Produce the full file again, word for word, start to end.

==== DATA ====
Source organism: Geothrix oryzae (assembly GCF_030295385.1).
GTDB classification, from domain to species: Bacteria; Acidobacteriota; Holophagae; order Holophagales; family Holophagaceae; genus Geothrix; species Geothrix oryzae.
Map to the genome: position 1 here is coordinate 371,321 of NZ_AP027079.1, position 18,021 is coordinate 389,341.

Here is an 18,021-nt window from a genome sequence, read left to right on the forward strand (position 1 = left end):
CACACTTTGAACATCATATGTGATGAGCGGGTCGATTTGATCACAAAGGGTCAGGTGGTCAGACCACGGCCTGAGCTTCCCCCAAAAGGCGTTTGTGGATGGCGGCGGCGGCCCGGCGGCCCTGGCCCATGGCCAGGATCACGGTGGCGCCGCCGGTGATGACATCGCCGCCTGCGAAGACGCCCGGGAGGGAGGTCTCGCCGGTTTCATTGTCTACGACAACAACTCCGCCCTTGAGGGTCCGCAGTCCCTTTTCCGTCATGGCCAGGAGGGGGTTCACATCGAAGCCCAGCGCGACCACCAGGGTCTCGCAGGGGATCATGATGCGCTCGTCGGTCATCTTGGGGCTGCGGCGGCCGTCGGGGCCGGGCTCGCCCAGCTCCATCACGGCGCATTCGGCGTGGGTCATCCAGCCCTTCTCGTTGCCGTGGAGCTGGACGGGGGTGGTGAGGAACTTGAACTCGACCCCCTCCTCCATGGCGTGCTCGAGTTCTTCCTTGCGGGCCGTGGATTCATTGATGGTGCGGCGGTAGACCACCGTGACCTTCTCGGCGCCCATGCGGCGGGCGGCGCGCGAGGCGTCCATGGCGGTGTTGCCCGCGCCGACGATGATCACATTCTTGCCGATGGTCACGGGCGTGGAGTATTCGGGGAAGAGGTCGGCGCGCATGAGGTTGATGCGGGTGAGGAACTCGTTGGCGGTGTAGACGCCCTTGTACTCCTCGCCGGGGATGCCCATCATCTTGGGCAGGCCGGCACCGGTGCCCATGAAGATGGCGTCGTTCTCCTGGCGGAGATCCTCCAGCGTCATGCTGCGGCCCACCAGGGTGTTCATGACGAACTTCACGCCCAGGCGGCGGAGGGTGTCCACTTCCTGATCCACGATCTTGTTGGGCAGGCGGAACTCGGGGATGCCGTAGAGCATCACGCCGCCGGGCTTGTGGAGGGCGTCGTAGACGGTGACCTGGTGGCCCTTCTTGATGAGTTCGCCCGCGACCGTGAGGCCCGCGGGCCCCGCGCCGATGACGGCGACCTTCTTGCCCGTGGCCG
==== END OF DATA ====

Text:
Source organism: Geothrix oryzae (assembly GCF_030295385.1).
GTDB classification, from domain to species: Bacteria; Acidobacteriota; Holophagae; order Holophagales; family Holophagaceae; genus Geothrix; species Geothrix oryzae.
Map to the genome: position 1 here is coordinate 371,321 of NZ_AP027079.1, position 18,021 is coordinate 389,341.

Here is an 18,021-nt window from a genome sequence, read left to right on the forward strand (position 1 = left end):
CACACTTTGAACATCATATGTGATGAGCGGGTCGATTTGATCACAAAGGGTCAGGTGGTCAGACCACGGCCTGAGCTTCCCCCAAAAGGCGTTTGTGGATGGCGGCGGCGGCCCGGCGGCCCTGGCCCATGGCCAGGATCACGGTGGCGCCGCCGGTGATGACATCGCCGCCTGCGAAGACGCCCGGGAGGGAGGTCTCGCCGGTTTCATTGTCTACGACAACAACTCCGCCCTTGAGGGTCCGCAGTCCCTTTTCCGTCATGGCCAGGAGGGGGTTCACATCGAAGCCCAGCGCGACCACCAGGGTCTCGCAGGGGATCATGATGCGCTCGTCGGTCATCTTGGGGCTGCGGCGGCCGTCGGGGCCGGGCTCGCCCAGCTCCATCACGGCGCATTCGGCGTGGGTCATCCAGCCCTTCTCGTTGCCGTGGAGCTGGACGGGGGTGGTGAGGAACTTGAACTCGACCCCCTCCTCCATGGCGTGCTCGAGTTCTTCCTTGCGGGCCGTGGATTCATTGATGGTGCGGCGGTAGACCACCGTGACCTTCTCGGCGCCCATGCGGCGGGCGGCGCGCGAGGCGTCCATGGCGGTGTTGCCCGCGCCGACGATGATCACATTCTTGCCGATGGTCACGGGCGTGGAGTATTCGGGGAAGAGGTCGGCGCGCATGAGGTTGATGCGGGTGAGGAACTCGTTGGCGGTGTAGACGCCCTTGTACTCCTCGCCGGGGATGCCCATCATCTTGGGCAGGCCGGCACCGGTGCCCATGAAGATGGCGTCGTTCTCCTGGCGGAGATCCTCCAGCGTCATGCTGCGGCCCACCAGGGTGTTCATGACGAACTTCACGCCCAGGCGGCGGAGGGTGTCCACTTCCTGATCCACGATCTTGTTGGGCAGGCGGAACTCGGGGATGCCGTAGAGCATCACGCCGCCGGGCTTGTGGAGGGCGTCGTAGACGGTGACCTGGTGGCCCTTCTTGATGAGTTCGCCCGCGACCGTGAGGCCCGCGGGCCCCGCGCCGATGACGGCGACCTTCTTGCCCGTGGCCG